For Ms Seah, who has also worked in the banking, hotel and exhibition sectors, her diploma equipped her with the skills and know-how to go into the direct sales business in her late 30s. She first got into a trading business, helping to set up a distribution channel for China-made products. She then worked as a sales manager for a firm specialising in paper products for industrial cleaning.

But in her late 40s, the business was not doing well and she was asked to resign. The resilient Ms Seah, however, found a new partner in the same sector and till today, works on a freelance basis.

Ms Seah, who has a daughter, 30, and son, 28, remembers her 40s as being a time of hard work, juggling her job and caring for her children. "There was a lot of cold calling to get business, and while we faced rejection, we had to persist... Still, this helped me to jump-start my own freelance work later," she notes.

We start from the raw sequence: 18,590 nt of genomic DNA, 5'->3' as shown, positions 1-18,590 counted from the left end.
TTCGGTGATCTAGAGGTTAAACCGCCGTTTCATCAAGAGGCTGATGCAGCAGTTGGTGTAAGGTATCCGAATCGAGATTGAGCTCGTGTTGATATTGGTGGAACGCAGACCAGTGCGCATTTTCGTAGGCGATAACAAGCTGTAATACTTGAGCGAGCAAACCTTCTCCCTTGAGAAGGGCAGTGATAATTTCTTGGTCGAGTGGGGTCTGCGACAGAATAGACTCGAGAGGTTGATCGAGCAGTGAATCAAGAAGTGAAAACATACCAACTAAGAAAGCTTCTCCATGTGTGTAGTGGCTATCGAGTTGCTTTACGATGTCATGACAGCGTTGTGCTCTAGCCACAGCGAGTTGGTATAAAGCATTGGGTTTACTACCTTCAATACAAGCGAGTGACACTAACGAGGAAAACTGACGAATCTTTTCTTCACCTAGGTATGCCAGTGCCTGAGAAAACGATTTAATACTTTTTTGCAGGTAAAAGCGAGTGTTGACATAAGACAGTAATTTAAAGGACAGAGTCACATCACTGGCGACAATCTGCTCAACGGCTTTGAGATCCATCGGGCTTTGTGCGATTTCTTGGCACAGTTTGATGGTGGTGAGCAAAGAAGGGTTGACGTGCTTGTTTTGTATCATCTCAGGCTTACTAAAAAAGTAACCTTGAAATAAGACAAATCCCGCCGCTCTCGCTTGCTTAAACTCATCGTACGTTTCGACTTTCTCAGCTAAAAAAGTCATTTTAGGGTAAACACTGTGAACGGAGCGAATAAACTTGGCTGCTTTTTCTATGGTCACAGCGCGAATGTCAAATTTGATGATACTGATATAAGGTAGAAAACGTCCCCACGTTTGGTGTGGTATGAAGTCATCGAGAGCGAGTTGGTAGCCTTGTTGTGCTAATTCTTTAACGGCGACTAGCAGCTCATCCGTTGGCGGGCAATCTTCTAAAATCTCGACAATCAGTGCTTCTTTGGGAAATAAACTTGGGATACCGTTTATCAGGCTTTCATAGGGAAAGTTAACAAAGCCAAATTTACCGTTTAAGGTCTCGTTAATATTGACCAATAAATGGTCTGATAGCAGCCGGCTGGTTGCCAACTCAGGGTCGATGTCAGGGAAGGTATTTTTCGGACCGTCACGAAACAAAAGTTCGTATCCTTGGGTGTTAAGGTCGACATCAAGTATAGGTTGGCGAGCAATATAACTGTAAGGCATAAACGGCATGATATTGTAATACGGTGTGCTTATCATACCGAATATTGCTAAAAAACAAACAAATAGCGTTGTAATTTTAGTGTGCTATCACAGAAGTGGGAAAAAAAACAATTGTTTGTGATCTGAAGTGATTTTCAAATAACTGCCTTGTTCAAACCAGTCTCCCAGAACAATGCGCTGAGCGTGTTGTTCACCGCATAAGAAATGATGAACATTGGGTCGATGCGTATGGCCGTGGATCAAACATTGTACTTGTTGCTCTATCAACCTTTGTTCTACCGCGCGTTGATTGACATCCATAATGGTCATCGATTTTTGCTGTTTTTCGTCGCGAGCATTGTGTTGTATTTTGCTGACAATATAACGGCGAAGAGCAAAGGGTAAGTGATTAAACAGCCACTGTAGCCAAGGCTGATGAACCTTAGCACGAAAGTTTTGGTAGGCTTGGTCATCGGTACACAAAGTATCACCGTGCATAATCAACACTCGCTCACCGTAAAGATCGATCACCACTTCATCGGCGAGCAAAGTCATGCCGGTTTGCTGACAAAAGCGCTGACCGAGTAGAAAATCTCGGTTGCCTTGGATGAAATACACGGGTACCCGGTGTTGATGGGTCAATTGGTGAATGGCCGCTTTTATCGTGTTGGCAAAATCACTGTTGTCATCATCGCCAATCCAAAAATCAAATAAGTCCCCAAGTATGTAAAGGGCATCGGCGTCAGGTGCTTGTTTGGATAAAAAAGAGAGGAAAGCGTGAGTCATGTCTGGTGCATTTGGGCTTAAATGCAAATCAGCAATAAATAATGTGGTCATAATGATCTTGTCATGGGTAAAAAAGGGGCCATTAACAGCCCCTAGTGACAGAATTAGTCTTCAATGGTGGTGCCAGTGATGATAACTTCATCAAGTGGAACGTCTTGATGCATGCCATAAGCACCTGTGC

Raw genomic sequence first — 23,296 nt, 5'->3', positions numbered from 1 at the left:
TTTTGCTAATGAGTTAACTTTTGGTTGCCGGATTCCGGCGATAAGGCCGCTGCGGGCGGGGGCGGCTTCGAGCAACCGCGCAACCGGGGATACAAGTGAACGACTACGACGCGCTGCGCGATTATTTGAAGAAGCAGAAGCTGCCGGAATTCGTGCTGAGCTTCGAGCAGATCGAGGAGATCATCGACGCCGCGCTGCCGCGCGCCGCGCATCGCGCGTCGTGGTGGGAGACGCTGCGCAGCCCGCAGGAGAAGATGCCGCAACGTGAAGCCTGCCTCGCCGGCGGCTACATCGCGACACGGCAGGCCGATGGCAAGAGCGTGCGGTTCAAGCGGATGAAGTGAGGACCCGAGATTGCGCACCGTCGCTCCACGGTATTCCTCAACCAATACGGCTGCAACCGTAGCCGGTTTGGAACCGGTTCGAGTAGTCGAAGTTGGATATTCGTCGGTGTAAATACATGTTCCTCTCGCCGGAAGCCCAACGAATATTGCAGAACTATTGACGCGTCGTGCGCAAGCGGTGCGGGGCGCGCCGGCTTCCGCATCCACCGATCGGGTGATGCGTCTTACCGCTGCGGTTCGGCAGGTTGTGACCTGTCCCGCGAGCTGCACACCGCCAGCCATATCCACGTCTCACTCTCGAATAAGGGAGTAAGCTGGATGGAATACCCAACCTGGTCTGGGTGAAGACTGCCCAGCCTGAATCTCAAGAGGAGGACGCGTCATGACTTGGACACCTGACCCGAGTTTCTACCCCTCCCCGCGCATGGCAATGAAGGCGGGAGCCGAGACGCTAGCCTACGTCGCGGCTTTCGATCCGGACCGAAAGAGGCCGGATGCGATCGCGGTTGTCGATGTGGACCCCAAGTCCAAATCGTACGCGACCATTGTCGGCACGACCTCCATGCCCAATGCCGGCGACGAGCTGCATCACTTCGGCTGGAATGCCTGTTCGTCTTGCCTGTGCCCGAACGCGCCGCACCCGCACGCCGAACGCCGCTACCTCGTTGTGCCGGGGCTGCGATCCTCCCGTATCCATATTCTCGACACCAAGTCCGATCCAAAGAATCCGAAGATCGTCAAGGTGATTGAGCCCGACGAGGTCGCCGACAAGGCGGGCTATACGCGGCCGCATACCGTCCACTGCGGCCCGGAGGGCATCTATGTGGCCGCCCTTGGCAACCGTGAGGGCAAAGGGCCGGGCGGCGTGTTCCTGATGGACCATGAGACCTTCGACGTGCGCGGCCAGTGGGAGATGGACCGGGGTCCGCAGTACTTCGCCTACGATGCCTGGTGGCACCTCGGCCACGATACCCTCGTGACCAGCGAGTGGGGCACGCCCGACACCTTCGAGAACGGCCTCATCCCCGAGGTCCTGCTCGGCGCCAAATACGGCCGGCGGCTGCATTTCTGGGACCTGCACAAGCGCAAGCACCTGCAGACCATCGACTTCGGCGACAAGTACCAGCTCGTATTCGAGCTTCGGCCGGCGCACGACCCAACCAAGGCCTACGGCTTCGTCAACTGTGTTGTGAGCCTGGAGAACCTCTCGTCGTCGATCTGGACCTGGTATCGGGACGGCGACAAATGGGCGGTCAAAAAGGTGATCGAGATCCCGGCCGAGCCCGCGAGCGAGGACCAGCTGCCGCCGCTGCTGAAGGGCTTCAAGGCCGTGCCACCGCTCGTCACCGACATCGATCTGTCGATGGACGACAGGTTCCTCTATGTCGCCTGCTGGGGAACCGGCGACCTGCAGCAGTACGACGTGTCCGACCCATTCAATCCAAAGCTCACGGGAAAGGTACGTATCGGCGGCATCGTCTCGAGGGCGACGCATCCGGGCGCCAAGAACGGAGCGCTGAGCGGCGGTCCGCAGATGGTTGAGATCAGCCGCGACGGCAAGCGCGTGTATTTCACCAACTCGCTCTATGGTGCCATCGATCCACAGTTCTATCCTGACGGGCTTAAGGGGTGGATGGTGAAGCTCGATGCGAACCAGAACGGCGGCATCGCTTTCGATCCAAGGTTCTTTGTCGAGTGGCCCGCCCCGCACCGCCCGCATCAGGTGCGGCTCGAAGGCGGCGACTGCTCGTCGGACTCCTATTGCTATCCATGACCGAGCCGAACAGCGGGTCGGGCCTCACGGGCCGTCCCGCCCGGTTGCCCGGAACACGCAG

Born in the 60s: Recipe for success created through hard work
By Tham Yuen-C, Senior Political Correspondent, The Sunday Times, 27 Oct 2019

Like most of his peers born in the 1960s in Singapore, Mr G. Shanmugam, 56, did not have a chance to go to university.

He belongs to the 51 per cent in his cohort, aged between 50 and 59 this year, who did not have a post-secondary education, according to figures the Ministry of Finance released last week. But despite that, he had gone on to become a successful restaurateur, starting the Gayatri Restaurant, now long-known for the quality of its Indian cuisine.

The MOF report found that each generation in their 40s has done better than the generation before.

Mr Shanmugam believes his family's story illustrates the finding.

School was a bit of a luxury for the son of an immigrant father and Singaporean mother, and he used to juggle his studies with helping out at his father's textile shop in Little India. "I would have wanted to study more. But in my mind and in my father's mind, I should take over his business one day. Even if I did not want to, I would have to do it," he says. So after completing his O levels, Mr Shanmugam left school to work with his father full-time.